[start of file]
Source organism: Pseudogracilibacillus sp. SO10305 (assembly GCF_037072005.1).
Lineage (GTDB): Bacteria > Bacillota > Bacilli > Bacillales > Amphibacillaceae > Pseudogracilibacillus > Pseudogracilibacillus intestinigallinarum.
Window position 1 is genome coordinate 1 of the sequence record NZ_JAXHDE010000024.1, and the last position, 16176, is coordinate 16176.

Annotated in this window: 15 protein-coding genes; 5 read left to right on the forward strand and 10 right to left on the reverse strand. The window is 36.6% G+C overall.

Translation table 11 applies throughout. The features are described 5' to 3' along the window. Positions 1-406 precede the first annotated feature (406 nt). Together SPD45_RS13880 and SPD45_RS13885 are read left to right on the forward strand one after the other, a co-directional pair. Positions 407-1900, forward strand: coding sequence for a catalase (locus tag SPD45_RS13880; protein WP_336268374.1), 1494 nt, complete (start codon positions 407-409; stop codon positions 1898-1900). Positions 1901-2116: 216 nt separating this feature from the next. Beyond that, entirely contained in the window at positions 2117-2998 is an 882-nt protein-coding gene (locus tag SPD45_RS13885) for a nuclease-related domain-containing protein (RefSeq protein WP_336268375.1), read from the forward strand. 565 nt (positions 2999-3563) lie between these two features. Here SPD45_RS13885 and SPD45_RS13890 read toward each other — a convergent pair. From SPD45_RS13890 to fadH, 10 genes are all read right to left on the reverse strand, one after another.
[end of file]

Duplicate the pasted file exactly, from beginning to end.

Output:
Source organism: Pseudogracilibacillus sp. SO10305 (assembly GCF_037072005.1).
Lineage (GTDB): Bacteria > Bacillota > Bacilli > Bacillales > Amphibacillaceae > Pseudogracilibacillus > Pseudogracilibacillus intestinigallinarum.
Window position 1 is genome coordinate 1 of the sequence record NZ_JAXHDE010000024.1, and the last position, 16176, is coordinate 16176.

Annotated in this window: 15 protein-coding genes; 5 read left to right on the forward strand and 10 right to left on the reverse strand. The window is 36.6% G+C overall.

Translation table 11 applies throughout. The features are described 5' to 3' along the window. Positions 1-406 precede the first annotated feature (406 nt). Together SPD45_RS13880 and SPD45_RS13885 are read left to right on the forward strand one after the other, a co-directional pair. Positions 407-1900, forward strand: coding sequence for a catalase (locus tag SPD45_RS13880; protein WP_336268374.1), 1494 nt, complete (start codon positions 407-409; stop codon positions 1898-1900). Positions 1901-2116: 216 nt separating this feature from the next. Beyond that, entirely contained in the window at positions 2117-2998 is an 882-nt protein-coding gene (locus tag SPD45_RS13885) for a nuclease-related domain-containing protein (RefSeq protein WP_336268375.1), read from the forward strand. 565 nt (positions 2999-3563) lie between these two features. Here SPD45_RS13885 and SPD45_RS13890 read toward each other — a convergent pair. From SPD45_RS13890 to fadH, 10 genes are all read right to left on the reverse strand, one after another.